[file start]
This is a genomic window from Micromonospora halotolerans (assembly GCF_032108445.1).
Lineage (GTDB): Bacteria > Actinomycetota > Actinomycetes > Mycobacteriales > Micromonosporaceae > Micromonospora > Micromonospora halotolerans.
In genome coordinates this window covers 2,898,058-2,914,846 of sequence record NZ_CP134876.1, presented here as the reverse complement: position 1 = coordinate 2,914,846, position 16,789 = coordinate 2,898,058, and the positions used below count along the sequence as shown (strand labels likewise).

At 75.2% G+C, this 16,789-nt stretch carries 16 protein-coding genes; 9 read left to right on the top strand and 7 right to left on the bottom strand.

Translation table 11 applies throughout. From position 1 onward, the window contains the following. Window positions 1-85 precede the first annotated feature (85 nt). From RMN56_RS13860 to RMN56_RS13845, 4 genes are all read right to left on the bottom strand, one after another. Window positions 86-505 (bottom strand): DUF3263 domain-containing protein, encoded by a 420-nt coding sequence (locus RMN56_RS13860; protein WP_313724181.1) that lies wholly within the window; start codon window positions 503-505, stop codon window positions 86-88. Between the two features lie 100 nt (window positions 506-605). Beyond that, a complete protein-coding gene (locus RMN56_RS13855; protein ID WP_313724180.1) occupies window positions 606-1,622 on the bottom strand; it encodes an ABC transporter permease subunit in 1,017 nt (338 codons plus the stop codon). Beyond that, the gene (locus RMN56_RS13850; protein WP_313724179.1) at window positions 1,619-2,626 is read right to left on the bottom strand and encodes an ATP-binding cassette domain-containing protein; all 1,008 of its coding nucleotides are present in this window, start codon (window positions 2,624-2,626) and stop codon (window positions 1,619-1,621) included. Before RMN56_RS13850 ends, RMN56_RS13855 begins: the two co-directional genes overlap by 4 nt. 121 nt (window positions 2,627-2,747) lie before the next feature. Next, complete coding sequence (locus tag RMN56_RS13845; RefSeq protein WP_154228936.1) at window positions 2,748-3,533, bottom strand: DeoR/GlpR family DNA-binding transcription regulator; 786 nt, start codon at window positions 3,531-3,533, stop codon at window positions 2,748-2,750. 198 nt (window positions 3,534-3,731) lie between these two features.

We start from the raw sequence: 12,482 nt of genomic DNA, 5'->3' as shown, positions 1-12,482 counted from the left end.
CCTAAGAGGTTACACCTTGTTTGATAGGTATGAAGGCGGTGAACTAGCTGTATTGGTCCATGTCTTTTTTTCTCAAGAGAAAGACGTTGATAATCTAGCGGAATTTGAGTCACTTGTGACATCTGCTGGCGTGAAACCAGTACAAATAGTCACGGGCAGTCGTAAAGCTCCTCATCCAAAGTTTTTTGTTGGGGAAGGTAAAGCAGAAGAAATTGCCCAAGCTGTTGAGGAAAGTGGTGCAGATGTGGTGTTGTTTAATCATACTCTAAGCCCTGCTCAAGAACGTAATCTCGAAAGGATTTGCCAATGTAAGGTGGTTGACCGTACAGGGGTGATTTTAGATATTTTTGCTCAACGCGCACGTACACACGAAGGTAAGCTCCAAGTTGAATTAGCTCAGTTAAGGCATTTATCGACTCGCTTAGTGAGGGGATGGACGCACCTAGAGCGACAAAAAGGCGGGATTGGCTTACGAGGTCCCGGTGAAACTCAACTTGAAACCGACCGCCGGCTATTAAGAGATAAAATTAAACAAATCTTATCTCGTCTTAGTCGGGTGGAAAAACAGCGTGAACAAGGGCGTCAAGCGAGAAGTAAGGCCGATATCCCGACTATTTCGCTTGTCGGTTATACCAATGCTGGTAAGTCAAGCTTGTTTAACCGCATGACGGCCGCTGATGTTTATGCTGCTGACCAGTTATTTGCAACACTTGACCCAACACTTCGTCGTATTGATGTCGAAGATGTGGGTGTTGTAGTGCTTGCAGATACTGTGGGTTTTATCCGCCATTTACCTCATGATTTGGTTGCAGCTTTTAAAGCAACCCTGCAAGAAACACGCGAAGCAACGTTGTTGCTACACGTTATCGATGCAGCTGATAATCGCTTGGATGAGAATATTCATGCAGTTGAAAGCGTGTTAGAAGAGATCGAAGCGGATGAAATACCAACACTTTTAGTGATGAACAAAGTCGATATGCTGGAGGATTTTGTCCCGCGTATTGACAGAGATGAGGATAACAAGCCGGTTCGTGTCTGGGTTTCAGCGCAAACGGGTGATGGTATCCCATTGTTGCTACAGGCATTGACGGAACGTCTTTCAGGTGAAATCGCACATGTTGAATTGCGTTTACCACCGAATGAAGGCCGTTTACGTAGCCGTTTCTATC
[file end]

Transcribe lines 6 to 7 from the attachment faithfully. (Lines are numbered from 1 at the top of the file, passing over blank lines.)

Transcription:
We start from the raw sequence: 12,482 nt of genomic DNA, 5'->3' as shown, positions 1-12,482 counted from the left end.
CCTAAGAGGTTACACCTTGTTTGATAGGTATGAAGGCGGTGAACTAGCTGTATTGGTCCATGTCTTTTTTTCTCAAGAGAAAGACGTTGATAATCTAGCGGAATTTGAGTCACTTGTGACATCTGCTGGCGTGAAACCAGTACAAATAGTCACGGGCAGTCGTAAAGCTCCTCATCCAAAGTTTTTTGTTGGGGAAGGTAAAGCAGAAGAAATTGCCCAAGCTGTTGAGGAAAGTGGTGCAGATGTGGTGTTGTTTAATCATACTCTAAGCCCTGCTCAAGAACGTAATCTCGAAAGGATTTGCCAATGTAAGGTGGTTGACCGTACAGGGGTGATTTTAGATATTTTTGCTCAACGCGCACGTACACACGAAGGTAAGCTCCAAGTTGAATTAGCTCAGTTAAGGCATTTATCGACTCGCTTAGTGAGGGGATGGACGCACCTAGAGCGACAAAAAGGCGGGATTGGCTTACGAGGTCCCGGTGAAACTCAACTTGAAACCGACCGCCGGCTATTAAGAGATAAAATTAAACAAATCTTATCTCGTCTTAGTCGGGTGGAAAAACAGCGTGAACAAGGGCGTCAAGCGAGAAGTAAGGCCGATATCCCGACTATTTCGCTTGTCGGTTATACCAATGCTGGTAAGTCAAGCTTGTTTAACCGCATGACGGCCGCTGATGTTTATGCTGCTGACCAGTTATTTGCAACACTTGACCCAACACTTCGTCGTATTGATGTCGAAGATGTGGGTGTTGTAGTGCTTGCAGATACTGTGGGTTTTATCCGCCATTTACCTCATGATTTGGTTGCAGCTTTTAAAGCAACCCTGCAAGAAACACGCGAAGCAACGTTGTTGCTACACGTTATCGATGCAGCTGATAATCGCTTGGATGAGAATATTCATGCAGTTGAAAGCGTGTTAGAAGAGATCGAAGCGGATGAAATACCAACACTTTTAGTGATGAACAAAGTCGATATGCTGGAGGATTTTGTCCCGCGTATTGACAGAGATGAGGATAACAAGCCGGTTCGTGTCTGGGTTTCAGCGCAAACGGGTGATGGTATCCCATTGTTGCTACAGGCATTGACGGAACGTCTTTCAGGTGAAATCGCACATGTTGAATTGCGTTTACCACCGAATGAAGGCCGTTTACGTAGCCGTTTCTATC